If each one of us were to teach a healthy recipe to three other people in our society, we'd have the national obesity crisis licked.
The implication, of course, is that people in general don't know enough healthy recipes, to the point where their resulting default to unhealthy food is a big contributor to obesity. Which this New York Times author more or less also concluded back in 2009 when he called major bullsh*t on the entire way Americans have come to regard food:
|Screengrabbed paragraph from his article. By "Julia" he means America's trail-blazing TV chef Julia Child.|
It's a versatile recipe which is both idiot-proof and adaptable to vegan and non-vegan eating plans. It is predicated on one of the Cookwell & Company sauces I blogged about yesterday - the Green Chile Stew mix.
|I was initially thinking that this dish would require three jars of green chili stew sauce, but it ended up taking four. All of a sudden, buying six of them doesn't seem quite so hoard-worthy if a single day's prep job requires four, eh?|
|I call these my Lazarus onions, because I'm always hacking away at them, and a few days later, back they come. But you don't need to use fresh-grown onions, or even green onions. You can chop a small store-bought onion if you'd like, or omit it altogether. I like the mild taste of these.|
|I chop half the fistful for immediate frying in a small amount of olive oil.|
|Cube the chicken and fry with half the bunch of green onions. I used seven chicken breasts, or about five pounds of chicken in total. Remember, I'm making a lot of this at one time so that I can freeze and forget it.|
|Fry the chicken until it is reduced, meaning, juices come off (the chicken dewaters some) and you have to keep frying until all that boils away.|
|It helps the taste if you can achieve a bit of golden brown on the chicken.|
|This is what happens when I next add 4 jars of the stew mix. I'm not done adding ingredients but the total now exceeds what my 14-inch wok can hold, so I need to split this between my wok and my stock pot. One day, I'm going to get a stew pot that is large enough for jobs like this. I recently upgraded to this cooktop which is powerful enough to accommodate such a pot, so I really ought to get looking for one.|
|Here's my next stew ingredient, the prettiest broccoflower I've ever grown, harvested today to coincide with this cooking job. One of my buddies looked at this pic and said, "You have a green thumb, indeed." I guess I set myself up for that one.|
|After all ingredients are combined, simmer on very low heat for about 45 minutes in order to cook the vegetables. They will pick up the green chili taste. You can see here that I've also added the rest of the green onions by this time.|
|Then comes the stockpiling part. This is the total amount yielded. Those are two-cup Pyrex storage dishes amongst which it is divided.|
|...and labels, because if you're stockpiling, you need to be rigorous about labeling.|
|I said label it. Seriously. Every time. You don't want to waste any after going to this considerable effort to buy and cook it. Remember that Americans throw away nearly half their food. You don't want to be one of them, so you need to track the date of preparation of everything you produce.|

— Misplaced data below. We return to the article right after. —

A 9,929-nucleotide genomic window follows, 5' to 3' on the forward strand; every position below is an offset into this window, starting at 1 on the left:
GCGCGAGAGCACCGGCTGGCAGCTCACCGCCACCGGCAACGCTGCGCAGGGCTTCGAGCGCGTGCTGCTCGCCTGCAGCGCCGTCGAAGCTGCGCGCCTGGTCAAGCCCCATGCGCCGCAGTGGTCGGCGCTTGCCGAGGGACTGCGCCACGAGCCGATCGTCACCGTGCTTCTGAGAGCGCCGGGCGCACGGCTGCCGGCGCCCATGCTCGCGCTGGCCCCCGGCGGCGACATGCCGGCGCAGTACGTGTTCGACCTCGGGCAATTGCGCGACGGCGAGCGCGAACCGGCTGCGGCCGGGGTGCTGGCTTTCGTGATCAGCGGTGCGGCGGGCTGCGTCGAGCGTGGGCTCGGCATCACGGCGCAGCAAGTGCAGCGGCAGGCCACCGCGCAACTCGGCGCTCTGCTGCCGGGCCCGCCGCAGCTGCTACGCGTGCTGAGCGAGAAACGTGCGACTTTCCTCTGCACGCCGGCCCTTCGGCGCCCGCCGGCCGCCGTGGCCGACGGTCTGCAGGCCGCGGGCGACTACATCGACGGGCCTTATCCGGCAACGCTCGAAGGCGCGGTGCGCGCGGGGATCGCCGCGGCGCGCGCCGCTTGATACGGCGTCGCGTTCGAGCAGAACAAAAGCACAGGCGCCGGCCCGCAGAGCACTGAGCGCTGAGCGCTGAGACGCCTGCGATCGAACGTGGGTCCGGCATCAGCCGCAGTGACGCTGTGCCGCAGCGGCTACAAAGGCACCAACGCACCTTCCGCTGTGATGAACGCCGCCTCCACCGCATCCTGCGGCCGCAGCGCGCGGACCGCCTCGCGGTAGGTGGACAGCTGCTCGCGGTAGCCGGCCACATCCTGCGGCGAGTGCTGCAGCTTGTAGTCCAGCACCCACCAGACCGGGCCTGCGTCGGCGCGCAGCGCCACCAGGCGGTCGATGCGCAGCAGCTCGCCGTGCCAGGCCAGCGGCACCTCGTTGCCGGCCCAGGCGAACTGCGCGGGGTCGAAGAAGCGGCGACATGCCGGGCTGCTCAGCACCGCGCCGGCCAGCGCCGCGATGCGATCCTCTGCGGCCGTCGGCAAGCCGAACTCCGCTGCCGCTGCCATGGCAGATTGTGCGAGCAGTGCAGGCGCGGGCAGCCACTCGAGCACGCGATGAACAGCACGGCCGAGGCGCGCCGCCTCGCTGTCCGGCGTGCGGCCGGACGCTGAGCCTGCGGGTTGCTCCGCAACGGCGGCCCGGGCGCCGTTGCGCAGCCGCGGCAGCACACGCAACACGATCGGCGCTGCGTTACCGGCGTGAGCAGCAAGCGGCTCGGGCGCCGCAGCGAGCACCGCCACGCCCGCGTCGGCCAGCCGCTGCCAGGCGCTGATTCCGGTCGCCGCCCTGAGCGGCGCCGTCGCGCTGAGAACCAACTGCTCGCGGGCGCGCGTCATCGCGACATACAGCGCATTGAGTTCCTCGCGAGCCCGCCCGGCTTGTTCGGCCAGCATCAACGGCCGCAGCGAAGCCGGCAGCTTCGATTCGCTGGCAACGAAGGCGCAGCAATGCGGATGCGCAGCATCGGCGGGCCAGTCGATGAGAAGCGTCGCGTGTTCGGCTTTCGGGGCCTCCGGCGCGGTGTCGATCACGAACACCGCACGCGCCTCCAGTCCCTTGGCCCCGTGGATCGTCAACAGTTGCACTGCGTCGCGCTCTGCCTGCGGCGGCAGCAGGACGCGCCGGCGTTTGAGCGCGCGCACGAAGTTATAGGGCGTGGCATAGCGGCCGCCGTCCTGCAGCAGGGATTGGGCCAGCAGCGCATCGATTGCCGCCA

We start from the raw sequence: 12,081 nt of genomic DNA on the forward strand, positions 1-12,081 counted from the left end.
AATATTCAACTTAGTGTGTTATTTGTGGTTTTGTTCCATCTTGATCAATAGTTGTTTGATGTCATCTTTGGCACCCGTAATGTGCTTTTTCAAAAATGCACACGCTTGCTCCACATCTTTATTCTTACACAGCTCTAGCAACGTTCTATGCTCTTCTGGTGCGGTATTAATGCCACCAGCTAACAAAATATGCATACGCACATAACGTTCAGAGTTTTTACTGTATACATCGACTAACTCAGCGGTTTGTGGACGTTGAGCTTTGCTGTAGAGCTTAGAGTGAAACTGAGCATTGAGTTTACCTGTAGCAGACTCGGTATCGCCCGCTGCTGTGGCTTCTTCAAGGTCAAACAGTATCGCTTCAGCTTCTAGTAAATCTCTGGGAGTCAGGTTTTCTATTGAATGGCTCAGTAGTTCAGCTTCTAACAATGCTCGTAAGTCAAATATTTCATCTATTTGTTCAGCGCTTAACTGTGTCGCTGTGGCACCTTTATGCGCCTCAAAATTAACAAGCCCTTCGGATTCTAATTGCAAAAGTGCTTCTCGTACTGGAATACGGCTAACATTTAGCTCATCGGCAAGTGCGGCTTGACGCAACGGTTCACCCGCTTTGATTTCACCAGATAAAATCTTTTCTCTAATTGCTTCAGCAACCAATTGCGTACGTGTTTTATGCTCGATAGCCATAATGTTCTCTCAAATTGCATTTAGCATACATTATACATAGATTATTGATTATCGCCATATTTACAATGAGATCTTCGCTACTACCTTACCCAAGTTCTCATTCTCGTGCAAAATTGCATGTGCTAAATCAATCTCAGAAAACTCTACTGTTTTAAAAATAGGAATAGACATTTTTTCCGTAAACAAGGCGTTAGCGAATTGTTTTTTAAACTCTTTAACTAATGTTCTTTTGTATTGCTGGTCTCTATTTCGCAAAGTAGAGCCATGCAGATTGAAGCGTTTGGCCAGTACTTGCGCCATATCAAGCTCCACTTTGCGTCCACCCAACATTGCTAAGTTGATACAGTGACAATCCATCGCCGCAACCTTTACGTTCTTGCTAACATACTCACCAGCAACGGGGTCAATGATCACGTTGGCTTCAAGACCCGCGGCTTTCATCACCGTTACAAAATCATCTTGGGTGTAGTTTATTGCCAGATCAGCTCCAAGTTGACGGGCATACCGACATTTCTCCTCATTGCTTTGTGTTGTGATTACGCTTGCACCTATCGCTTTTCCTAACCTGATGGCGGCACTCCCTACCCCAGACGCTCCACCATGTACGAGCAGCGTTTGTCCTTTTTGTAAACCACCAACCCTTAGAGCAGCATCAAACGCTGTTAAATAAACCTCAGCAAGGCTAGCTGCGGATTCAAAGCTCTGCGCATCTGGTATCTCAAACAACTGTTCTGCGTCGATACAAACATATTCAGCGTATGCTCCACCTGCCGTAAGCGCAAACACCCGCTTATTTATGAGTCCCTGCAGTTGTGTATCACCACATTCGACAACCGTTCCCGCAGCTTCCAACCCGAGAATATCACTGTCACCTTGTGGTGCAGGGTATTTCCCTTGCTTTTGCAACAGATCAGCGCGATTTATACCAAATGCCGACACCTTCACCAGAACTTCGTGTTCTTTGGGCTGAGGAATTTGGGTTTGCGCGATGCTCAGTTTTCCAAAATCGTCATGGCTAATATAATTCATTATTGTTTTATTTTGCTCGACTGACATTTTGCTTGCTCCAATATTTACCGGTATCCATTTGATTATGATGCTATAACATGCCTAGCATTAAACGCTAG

|And into the freezer it goes, to be consumed over the next couple of months. Stews freeze really well, with little or no detectable loss of quality upon thawing.|
What I showed in the photo above is a light meal. A full main-meal serving for a good-sized man such as my husband (6'1" and 170 lbs.) would be about twice this amount, or about one of those sixteen Pyrex dishes shown in the photos above, plus double the rice and beans.
Let's assume a man-sized meal as a worst-case cost scenario. When I added up all the ingredients and divided by number of servings, it worked out to be about $4.38 for that entire meal. But if you remember, I didn't pay full price for one of the two most expensive ingredients. I got those very expensive Cookwell products yesterday on a 2-for-1 deal.
|This gem is worth posting twice.|
How does that stack up against what the rest of America is eating and spending?!
|Two plates (one man-sized serving) of my healthy meal pictured above would still only amount to about three quarters of the cost of a Big Mac. Not a Big Mac Meal - JUST the Big Mac hamburger itself. |
Screengrabbed from Google. BTW, if you're not familiar with The Big Mac Index, it's quite a clever tool. Here's The Economist's direct link.
|Burgernomics be buggered.|
Think about that comparison the next time you're watching television and there's some prime time documentarian or would-be politician choking on his own righteous indignation as he parades some impoverished American family across the screen, and they're looking all forlorn and TV-worthy on account of the fact that they have concluded that they need to eat junk food because they can't afford the kind of quality food that would help them all to lose their excess weight.
The bottom line is that we've simply lost our marbles on the issue of food. I call major bullsh*t on the entire situation. Our collective ignorance is even more far-reaching than our propaganda. No wonder Americans can't figure out how to lose weight - many of them can no longer put basic cost realities like this in perspective.
Anyway, there's a healthy - and cheap! - meal recipe which I know will now reach at least three people in our society. Pay it forward.
|The two products offered in the 2-for-1 deal were a bit different in cost, so what I did was divide up the savings proportionally between them, to arrive at a realistic effective cost for the green chili stew mix.|